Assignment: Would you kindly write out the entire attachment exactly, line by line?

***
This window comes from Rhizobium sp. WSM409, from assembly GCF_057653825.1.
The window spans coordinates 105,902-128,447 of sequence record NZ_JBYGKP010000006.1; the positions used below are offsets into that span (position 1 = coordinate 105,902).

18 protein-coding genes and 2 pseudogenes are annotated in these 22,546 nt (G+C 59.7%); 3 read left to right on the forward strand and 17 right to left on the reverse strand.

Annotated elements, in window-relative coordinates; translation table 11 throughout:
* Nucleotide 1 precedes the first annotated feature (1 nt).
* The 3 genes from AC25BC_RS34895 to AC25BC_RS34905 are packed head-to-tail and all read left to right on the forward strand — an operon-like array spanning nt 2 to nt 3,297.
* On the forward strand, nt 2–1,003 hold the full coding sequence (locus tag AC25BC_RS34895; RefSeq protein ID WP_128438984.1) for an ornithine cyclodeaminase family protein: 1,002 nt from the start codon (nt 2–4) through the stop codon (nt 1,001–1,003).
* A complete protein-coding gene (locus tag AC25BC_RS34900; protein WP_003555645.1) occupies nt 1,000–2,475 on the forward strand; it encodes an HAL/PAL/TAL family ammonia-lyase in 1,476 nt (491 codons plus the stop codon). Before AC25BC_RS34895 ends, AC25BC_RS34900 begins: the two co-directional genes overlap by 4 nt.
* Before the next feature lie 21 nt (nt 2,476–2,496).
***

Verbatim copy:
This window comes from Rhizobium sp. WSM409, from assembly GCF_057653825.1.
The window spans coordinates 105,902-128,447 of sequence record NZ_JBYGKP010000006.1; the positions used below are offsets into that span (position 1 = coordinate 105,902).

18 protein-coding genes and 2 pseudogenes are annotated in these 22,546 nt (G+C 59.7%); 3 read left to right on the forward strand and 17 right to left on the reverse strand.

Annotated elements, in window-relative coordinates; translation table 11 throughout:
* Nucleotide 1 precedes the first annotated feature (1 nt).
* The 3 genes from AC25BC_RS34895 to AC25BC_RS34905 are packed head-to-tail and all read left to right on the forward strand — an operon-like array spanning nt 2 to nt 3,297.
* On the forward strand, nt 2–1,003 hold the full coding sequence (locus tag AC25BC_RS34895; RefSeq protein ID WP_128438984.1) for an ornithine cyclodeaminase family protein: 1,002 nt from the start codon (nt 2–4) through the stop codon (nt 1,001–1,003).
* A complete protein-coding gene (locus tag AC25BC_RS34900; protein WP_003555645.1) occupies nt 1,000–2,475 on the forward strand; it encodes an HAL/PAL/TAL family ammonia-lyase in 1,476 nt (491 codons plus the stop codon). Before AC25BC_RS34895 ends, AC25BC_RS34900 begins: the two co-directional genes overlap by 4 nt.
* Before the next feature lie 21 nt (nt 2,476–2,496).